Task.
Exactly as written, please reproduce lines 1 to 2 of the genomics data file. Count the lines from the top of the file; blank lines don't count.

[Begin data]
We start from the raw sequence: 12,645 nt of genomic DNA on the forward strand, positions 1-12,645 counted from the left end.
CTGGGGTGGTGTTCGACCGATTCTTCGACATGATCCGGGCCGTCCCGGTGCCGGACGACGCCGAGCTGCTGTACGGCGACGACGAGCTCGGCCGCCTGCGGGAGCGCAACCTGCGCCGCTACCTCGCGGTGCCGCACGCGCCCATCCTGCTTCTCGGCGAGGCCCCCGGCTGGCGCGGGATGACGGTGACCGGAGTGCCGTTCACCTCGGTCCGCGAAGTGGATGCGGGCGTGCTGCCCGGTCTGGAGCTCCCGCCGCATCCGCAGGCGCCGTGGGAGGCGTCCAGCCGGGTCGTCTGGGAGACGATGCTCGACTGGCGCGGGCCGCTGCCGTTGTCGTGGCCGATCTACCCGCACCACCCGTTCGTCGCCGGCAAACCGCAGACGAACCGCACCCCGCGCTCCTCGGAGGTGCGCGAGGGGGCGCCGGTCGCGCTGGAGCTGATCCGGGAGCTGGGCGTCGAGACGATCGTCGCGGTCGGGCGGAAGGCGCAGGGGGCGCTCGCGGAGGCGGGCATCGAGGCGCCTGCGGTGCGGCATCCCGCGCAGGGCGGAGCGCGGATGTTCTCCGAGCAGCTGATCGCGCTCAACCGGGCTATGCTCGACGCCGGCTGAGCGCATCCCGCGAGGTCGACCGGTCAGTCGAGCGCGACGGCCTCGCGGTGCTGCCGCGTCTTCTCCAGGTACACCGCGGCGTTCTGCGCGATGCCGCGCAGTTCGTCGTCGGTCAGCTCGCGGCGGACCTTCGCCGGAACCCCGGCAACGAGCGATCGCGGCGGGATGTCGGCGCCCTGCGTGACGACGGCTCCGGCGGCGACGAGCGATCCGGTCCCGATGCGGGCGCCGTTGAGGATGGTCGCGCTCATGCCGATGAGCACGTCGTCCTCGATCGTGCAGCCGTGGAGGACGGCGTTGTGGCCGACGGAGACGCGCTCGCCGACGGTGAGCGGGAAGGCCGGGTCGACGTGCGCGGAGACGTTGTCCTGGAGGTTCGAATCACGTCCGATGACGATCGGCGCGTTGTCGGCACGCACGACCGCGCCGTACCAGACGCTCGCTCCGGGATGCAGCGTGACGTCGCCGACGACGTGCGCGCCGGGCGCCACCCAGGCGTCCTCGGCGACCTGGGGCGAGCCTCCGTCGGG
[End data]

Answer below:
We start from the raw sequence: 12,645 nt of genomic DNA on the forward strand, positions 1-12,645 counted from the left end.
CTGGGGTGGTGTTCGACCGATTCTTCGACATGATCCGGGCCGTCCCGGTGCCGGACGACGCCGAGCTGCTGTACGGCGACGACGAGCTCGGCCGCCTGCGGGAGCGCAACCTGCGCCGCTACCTCGCGGTGCCGCACGCGCCCATCCTGCTTCTCGGCGAGGCCCCCGGCTGGCGCGGGATGACGGTGACCGGAGTGCCGTTCACCTCGGTCCGCGAAGTGGATGCGGGCGTGCTGCCCGGTCTGGAGCTCCCGCCGCATCCGCAGGCGCCGTGGGAGGCGTCCAGCCGGGTCGTCTGGGAGACGATGCTCGACTGGCGCGGGCCGCTGCCGTTGTCGTGGCCGATCTACCCGCACCACCCGTTCGTCGCCGGCAAACCGCAGACGAACCGCACCCCGCGCTCCTCGGAGGTGCGCGAGGGGGCGCCGGTCGCGCTGGAGCTGATCCGGGAGCTGGGCGTCGAGACGATCGTCGCGGTCGGGCGGAAGGCGCAGGGGGCGCTCGCGGAGGCGGGCATCGAGGCGCCTGCGGTGCGGCATCCCGCGCAGGGCGGAGCGCGGATGTTCTCCGAGCAGCTGATCGCGCTCAACCGGGCTATGCTCGACGCCGGCTGAGCGCATCCCGCGAGGTCGACCGGTCAGTCGAGCGCGACGGCCTCGCGGTGCTGCCGCGTCTTCTCCAGGTACACCGCGGCGTTCTGCGCGATGCCGCGCAGTTCGTCGTCGGTCAGCTCGCGGCGGACCTTCGCCGGAACCCCGGCAACGAGCGATCGCGGCGGGATGTCGGCGCCCTGCGTGACGACGGCTCCGGCGGCGACGAGCGATCCGGTCCCGATGCGGGCGCCGTTGAGGATGGTCGCGCTCATGCCGATGAGCACGTCGTCCTCGATCGTGCAGCCGTGGAGGACGGCGTTGTGGCCGACGGAGACGCGCTCGCCGACGGTGAGCGGGAAGGCCGGGTCGACGTGCGCGGAGACGTTGTCCTGGAGGTTCGAATCACGTCCGATGACGATCGGCGCGTTGTCGGCACGCACGACCGCGCCGTACCAGACGCTCGCTCCGGGATGCAGCGTGACGTCGCCGACGACGTGCGCGCCGGGCGCCACCCAGGCGTCCTCGGCGACCTGGGGCGAGCCTCCGTCGGG